Overheated batteries keep the Boeing Dreamliner on the ground and thermal problems in sun collector’s electric cabinets cause fires on the roof. This shows good thermal design and thermal management is still relevant today. Therefore, HTI offers the three-day course "Cooling of electronics'. Electronic and mechanical designers gain practical tools in order to make the correct thermal design decisions for components, modules and complete systems in all phases of product development. Participants learn how to recognize and avoid thermal problems. The chance of a 'first time right' design will increase tremendously.
‘Cooling of electronics' is taught by two very experienced experts and is intended for product developers and system architects with a bachelor’s or master’s degree. “Students learning how to make intelligent decisions and experience heat control from the very beginning is most important”, teacher Wendy Luiten explains. "Think of the impact of tolerances, or the use of flexible solutions that can be modified later on if you do not know in advance how much heat a key component will dissipate."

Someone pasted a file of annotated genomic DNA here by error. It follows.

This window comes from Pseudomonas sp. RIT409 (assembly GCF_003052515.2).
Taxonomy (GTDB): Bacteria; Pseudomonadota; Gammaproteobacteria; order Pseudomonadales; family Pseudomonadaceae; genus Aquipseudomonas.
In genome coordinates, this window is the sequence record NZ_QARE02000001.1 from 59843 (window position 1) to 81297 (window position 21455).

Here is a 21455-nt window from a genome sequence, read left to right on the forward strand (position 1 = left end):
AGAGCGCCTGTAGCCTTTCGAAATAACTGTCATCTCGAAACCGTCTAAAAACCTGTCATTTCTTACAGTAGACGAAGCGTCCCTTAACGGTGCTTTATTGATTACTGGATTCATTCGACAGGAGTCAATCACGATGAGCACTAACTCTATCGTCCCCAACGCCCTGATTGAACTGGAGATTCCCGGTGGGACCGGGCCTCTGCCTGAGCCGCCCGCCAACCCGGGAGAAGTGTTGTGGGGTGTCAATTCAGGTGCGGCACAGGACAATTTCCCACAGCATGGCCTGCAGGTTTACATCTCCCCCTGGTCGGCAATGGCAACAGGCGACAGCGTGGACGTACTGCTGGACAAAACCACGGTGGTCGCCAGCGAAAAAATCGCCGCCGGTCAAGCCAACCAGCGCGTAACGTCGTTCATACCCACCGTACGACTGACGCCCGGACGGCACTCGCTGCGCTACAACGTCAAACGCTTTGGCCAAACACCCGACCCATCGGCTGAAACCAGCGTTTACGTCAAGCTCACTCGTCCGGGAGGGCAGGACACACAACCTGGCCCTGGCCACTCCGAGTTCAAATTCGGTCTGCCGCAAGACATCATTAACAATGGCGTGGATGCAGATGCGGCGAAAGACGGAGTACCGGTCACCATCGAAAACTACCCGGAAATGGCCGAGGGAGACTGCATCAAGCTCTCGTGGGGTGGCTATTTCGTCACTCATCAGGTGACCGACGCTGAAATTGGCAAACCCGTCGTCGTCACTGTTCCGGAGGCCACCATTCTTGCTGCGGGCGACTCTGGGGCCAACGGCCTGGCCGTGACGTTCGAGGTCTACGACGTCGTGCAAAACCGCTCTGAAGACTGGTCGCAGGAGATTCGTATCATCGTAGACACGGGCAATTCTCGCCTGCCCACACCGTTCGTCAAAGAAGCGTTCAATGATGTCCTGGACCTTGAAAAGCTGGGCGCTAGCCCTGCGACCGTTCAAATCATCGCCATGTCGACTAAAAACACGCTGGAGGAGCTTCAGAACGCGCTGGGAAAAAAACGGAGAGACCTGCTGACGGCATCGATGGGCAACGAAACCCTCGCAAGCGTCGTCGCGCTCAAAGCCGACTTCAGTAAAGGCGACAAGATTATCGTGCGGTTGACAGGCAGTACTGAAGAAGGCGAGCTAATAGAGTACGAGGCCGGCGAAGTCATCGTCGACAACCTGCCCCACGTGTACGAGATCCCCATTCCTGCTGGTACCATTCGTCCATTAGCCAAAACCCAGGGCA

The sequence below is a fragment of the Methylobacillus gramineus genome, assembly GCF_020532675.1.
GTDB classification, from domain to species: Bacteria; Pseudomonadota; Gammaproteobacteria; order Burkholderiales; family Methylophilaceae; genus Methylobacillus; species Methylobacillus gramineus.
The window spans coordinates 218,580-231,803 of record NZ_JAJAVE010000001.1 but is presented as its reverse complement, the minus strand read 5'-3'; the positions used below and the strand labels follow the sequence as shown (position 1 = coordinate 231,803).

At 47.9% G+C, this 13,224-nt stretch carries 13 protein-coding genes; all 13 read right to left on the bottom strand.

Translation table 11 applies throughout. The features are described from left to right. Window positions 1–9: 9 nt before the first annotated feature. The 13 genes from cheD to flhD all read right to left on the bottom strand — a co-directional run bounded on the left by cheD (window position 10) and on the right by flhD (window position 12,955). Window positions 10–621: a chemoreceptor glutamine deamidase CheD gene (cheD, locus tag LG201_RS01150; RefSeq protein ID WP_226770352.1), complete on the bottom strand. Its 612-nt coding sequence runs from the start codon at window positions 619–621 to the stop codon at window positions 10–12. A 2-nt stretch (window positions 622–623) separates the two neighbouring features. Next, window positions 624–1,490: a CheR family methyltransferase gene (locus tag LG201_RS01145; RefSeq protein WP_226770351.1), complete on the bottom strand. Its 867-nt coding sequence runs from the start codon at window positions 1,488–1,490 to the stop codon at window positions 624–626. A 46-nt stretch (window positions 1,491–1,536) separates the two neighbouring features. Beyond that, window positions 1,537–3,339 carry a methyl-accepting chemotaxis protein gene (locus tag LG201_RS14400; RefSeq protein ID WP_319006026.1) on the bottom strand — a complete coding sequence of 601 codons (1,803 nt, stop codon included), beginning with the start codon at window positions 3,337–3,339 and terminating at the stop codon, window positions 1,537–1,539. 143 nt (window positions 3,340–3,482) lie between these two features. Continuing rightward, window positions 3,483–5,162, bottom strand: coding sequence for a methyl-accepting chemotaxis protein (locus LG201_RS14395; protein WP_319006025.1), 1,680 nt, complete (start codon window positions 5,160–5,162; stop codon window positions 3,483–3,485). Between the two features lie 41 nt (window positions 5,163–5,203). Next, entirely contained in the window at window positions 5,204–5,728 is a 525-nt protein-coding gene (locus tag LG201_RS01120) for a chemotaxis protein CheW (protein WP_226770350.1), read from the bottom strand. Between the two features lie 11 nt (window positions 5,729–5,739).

Luiten recently taught the course at a company in Saudi Arabia to a mixed team of mechanical and electronic designers, architects and team leaders. “Heat control is a system discipline and the ideal solution will always be found in both the electrical and mechanical domain.”
The participants thought the case study at the end of the course was extremely valuable. "Due to the case study you will find that with all the data, a pocket calculator and our step-to-step plan you will be able to look at the bigger picture, distinguish the problems and know how to solve them. With on-site courses, usually the case study is based on a product from the company itself that is current so most solutions often can be applied directly. ”Luiten says the course is unique because she and her co-teacher Clemens Lasance build from the industrial practice. “We know what questions design teams have and how to translate that to good thermal design. This practical applicability is crucial.”